Among those who said they won't run are former U.S. Rep. Pat Williams, former Gov. Brian Schweitzer, state Auditor Monica Lindeen and Superintendent of Public Instruction Denise Juneau.
Other names floated by Democrats were Zeno Baucus, the former senator's son, and former state legislator and abortion rights leader Nancy Keenan.
But Zeno Baucus told The Associated Press on Friday he was committed to his job as an assistant U.S. Attorney in Helena and not interested in the Senate candidacy, and Williams said Keenen told him "absolutely not."
Despite the apparent long odds any candidate will face against Daines' well-financed campaign, Williams said he's hopeful an unexpected candidate will emerge to stir up voters who might be otherwise disinterested.
"Democrats need to push the reset button, and if they do that properly, they can beat Steve Daines," he said. "It might be a candidate that Democrats are talking about but is new to the public."
He said either Wilmer or Curtis would fit that description. Both said Friday that they're interested in running against Daines.
A spokeswoman for U.S. House candidate John Lewis said he's been approached to enter the Senate contest but remains focused on the House.
A new candidate must be selected before Aug. 20. Democrats have arranged for a nominating convention on Aug. 16 at the Lewis and Clark County Fairgrounds in Helena. It will include leaders from county party committees, along with federal and statewide elected officials, and the party's executive board.
Walsh, a former lieutenant governor and decorated veteran who served in Iraq, was appointed to the Senate in February by Gov. Steve Bullock. He bowed out of the campaign Thursday after his campaign was derailed by a New York Times report that revealed the extensive use of unattributed material in a 2007 paper Walsh submitted to earn a master's degree from the U.S. Army War College.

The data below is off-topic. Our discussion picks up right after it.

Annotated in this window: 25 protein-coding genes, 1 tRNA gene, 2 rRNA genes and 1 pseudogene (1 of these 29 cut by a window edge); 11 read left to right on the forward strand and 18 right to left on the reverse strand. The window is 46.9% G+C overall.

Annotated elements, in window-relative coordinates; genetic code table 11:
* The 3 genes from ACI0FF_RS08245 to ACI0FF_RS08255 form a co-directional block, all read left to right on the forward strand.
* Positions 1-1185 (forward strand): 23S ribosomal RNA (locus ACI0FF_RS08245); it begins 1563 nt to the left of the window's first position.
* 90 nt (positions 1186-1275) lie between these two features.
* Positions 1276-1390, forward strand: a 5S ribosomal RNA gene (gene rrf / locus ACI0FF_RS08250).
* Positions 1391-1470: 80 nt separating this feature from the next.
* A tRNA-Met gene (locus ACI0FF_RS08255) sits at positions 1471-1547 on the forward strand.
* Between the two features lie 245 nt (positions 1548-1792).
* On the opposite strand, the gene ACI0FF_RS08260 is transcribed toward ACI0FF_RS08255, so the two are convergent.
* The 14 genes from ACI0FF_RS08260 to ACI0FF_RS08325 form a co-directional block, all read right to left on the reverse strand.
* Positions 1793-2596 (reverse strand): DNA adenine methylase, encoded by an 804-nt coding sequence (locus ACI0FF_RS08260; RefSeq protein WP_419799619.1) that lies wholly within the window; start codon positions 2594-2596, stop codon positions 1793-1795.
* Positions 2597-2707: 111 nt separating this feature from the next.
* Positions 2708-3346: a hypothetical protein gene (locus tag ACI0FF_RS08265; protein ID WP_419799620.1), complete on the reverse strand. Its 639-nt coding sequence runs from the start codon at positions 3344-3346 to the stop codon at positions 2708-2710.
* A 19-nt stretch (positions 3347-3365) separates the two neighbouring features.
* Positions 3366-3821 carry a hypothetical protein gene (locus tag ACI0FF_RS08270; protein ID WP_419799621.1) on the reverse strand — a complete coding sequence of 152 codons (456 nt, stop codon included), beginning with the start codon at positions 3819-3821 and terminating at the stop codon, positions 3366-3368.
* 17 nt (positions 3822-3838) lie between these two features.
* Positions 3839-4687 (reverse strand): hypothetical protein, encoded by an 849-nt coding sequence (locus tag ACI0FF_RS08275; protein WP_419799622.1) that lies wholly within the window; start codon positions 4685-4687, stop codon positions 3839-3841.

Walsh was in Montana Friday, but had no public events scheduled and was not available for interviews, according to his Senate and campaign offices. His office sent out a statement Friday afternoon urging a clear mission and end goal regarding U.S. airstrikes in Iraq.
Walsh's first scheduled appearances will be Tuesday, when he plans a series of roundtable discussions about Social Security and Medicare in Missoula, Great Falls and Lewistown, said Walsh's Senate spokeswoman, Andrea Helling.
The Senate is in recess until Sept 8.
"He will be traveling around Montana, meeting with Montanans about issues Montanans care about," Helling said.
Two-term former Gov. Brian Schweitzer, once considered a shoo-in for the Senate seat but who has insisted he's not interested in running, said Friday that the field of potential candidates is shifting rapidly. He indicated there was no clear favorite at this point.
"It's too dynamic. There's people every hour saying 'I'm out,' and every hour new names coming," he said.
Schweitzer, who serves as chairman of Stillwater Mining Co., the state's largest company by revenue, added that his decision to stay out was final, but he suggested he could have won if he entered.
"It was a final thing 14 months ago," he said, referring to Baucus' retirement announcement last year. "Fourteen months ago, had I run, Steve Daines would still be in the House, and I would be running against (former Republican state Sen.) Corey Stapleton, 20 points ahead."
Brown reported from Billings.